Democracy now | 28/02/2011
Here is a transcript from democracynow.org website whose correspondent, Anjali Kamat has spent in liberated zones in the Eastern Libya for five days and returned to Egypt to report for a prestigious non-profit news channel in America. She has personally spoken several Libyans who took part in the uprising against their autocratic ruler Co. Moummar Gaddafi. Amy Goodman is one of presenters of the news channel.
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AMY GOODMAN: As the uprising continues in Libya, more areas have fallen into the hands of pro-democracy protesters, but Colonel Muammar Gaddafi retains control of the capital Tripoli. On Sunday, protesters had taken control of Zawiyah, a city 30 miles from Tripoli, but pro-Gaddafi forces are surrounding the area.
On Saturday, the U.N. Security Council unanimously imposed sanctions in the form of travel bans and asset freezes on Gaddafi and his family. The U.N. resolution also called for referring Gaddafi to the International Criminal Court for crimes against humanity.
In a telephone conversation with the German Chancellor, Angela Merkel, President Barack Obama said Gaddafi should leave.
AMBASSADOR SUSAN RICE: Resolution 1970 is a strong resolution. It includes a travel ban and an assets freeze for key Libyan leaders. It imposes a complete arms embargo on Libya. It takes new steps against the use of mercenaries by the Libyan government to attack its own people. And for the first time ever, the Security Council has unanimously referred an egregious human rights situation to the International Criminal Court. As President Obama said today, when a leader’s only means of staying in power is to use mass of violence against his own people, he has lost the legitimacy to rule and needs to do what is right for his country by leaving now.
AMY GOODMAN: That was Susan Rice, the U.S. ambassador to the United Nations. In an interview with Serbian television Sunday, a defiant Gaddafi repeated his message that he will stay in Libya. Speaking via telephone from his Tripoli office, he again blamed foreigners and al-Qaeda for the uprising that’s threatening his 41-year rule. He also condemned the United Nations Security Council for imposing sanctions on him and launching a war crimes inquiry.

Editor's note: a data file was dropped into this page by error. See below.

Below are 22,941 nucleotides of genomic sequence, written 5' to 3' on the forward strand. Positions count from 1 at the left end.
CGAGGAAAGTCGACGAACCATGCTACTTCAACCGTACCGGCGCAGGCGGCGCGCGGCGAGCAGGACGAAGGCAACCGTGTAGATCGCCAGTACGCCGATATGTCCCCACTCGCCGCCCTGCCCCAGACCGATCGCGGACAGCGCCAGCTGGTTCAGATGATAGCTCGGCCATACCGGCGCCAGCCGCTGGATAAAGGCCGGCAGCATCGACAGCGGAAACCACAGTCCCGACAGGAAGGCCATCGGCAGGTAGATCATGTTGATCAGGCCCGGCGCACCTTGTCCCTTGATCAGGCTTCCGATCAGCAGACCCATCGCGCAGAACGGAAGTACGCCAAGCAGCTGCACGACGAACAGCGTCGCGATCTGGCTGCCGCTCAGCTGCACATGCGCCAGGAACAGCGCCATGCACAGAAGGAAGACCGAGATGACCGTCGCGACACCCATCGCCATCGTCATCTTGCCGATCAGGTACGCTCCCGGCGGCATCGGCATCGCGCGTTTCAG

Article first published as West Relinquishes Mubarak! on Blogcritics.
Mubarak, who ruled Egypt for 30 years with full backing from all western countries from the US to the EU, appears losing confidence of his western mentors. The clashes, which erupted on Wednesday evening and Thursday morning, have brought in the US and the European Union in support of the agitating anti-government demonstrators. The western states have condemned the violence forced by the pro-government demonstrators prompting Egyptian Prime Minister to offer apology on behalf of the government. The Prime Minister Ahmed Shafiq has apologized for stone pelting and gun shots on peaceful demonstrators pledging to investigate the “fatal error.”
The protests that have been peaceful for Nine days in Cairo and Alexandria, have turned violent as thousands of pro-government protesters stepped in throwing stones on anti-government protesters on Wednesday evening. Anti-government protesters have also begun stone pelting and chasing them from the Tahrir Square in a bid to retain the control of the square that has been the main rallying point of the protesters. Meanwhile Muslim Brotherhood and ElBaradei faction denied sitting for talks saying Mubarak’s resignation is the only solution.
The US expressed shock over clashes and the leaders of France, Germany, Britain, Italy and Spain released a joint statement condemning the violence and declaring that the peaceful political transition should immediately be started. Hosni Mubarak could remain in power for 30 years only with the political, economic and military support of the western countries lead by the US.
Article first published as The West Condemns Sentencing of Russian Business Tycoon on Blogcritics.